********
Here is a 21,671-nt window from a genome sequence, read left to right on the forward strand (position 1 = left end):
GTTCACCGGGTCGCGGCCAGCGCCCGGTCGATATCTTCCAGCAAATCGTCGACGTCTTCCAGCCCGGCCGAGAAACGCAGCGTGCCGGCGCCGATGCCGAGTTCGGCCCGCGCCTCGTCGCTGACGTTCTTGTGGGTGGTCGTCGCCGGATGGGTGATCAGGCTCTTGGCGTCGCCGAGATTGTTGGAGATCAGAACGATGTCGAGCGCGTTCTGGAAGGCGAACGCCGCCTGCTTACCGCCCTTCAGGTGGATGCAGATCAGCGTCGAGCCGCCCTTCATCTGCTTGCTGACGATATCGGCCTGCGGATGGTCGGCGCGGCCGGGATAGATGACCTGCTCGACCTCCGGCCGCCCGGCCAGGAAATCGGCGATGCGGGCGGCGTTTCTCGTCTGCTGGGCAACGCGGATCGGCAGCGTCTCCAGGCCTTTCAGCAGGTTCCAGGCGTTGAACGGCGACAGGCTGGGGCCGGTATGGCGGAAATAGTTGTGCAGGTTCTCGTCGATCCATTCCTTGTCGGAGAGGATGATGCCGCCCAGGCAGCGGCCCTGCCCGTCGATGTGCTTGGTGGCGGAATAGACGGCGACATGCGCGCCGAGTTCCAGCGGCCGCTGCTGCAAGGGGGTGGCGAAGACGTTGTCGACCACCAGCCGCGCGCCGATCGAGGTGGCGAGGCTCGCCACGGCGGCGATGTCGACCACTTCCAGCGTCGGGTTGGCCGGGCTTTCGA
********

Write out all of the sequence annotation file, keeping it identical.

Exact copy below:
Here is a 21,671-nt window from a genome sequence, read left to right on the forward strand (position 1 = left end):
GTTCACCGGGTCGCGGCCAGCGCCCGGTCGATATCTTCCAGCAAATCGTCGACGTCTTCCAGCCCGGCCGAGAAACGCAGCGTGCCGGCGCCGATGCCGAGTTCGGCCCGCGCCTCGTCGCTGACGTTCTTGTGGGTGGTCGTCGCCGGATGGGTGATCAGGCTCTTGGCGTCGCCGAGATTGTTGGAGATCAGAACGATGTCGAGCGCGTTCTGGAAGGCGAACGCCGCCTGCTTACCGCCCTTCAGGTGGATGCAGATCAGCGTCGAGCCGCCCTTCATCTGCTTGCTGACGATATCGGCCTGCGGATGGTCGGCGCGGCCGGGATAGATGACCTGCTCGACCTCCGGCCGCCCGGCCAGGAAATCGGCGATGCGGGCGGCGTTTCTCGTCTGCTGGGCAACGCGGATCGGCAGCGTCTCCAGGCCTTTCAGCAGGTTCCAGGCGTTGAACGGCGACAGGCTGGGGCCGGTATGGCGGAAATAGTTGTGCAGGTTCTCGTCGATCCATTCCTTGTCGGAGAGGATGATGCCGCCCAGGCAGCGGCCCTGCCCGTCGATGTGCTTGGTGGCGGAATAGACGGCGACATGCGCGCCGAGTTCCAGCGGCCGCTGCTGCAAGGGGGTGGCGAAGACGTTGTCGACCACCAGCCGCGCGCCGATCGAGGTGGCGAGGCTCGCCACGGCGGCGATGTCGACCACTTCCAGCGTCGGGTTGGCCGGGCTTTCGA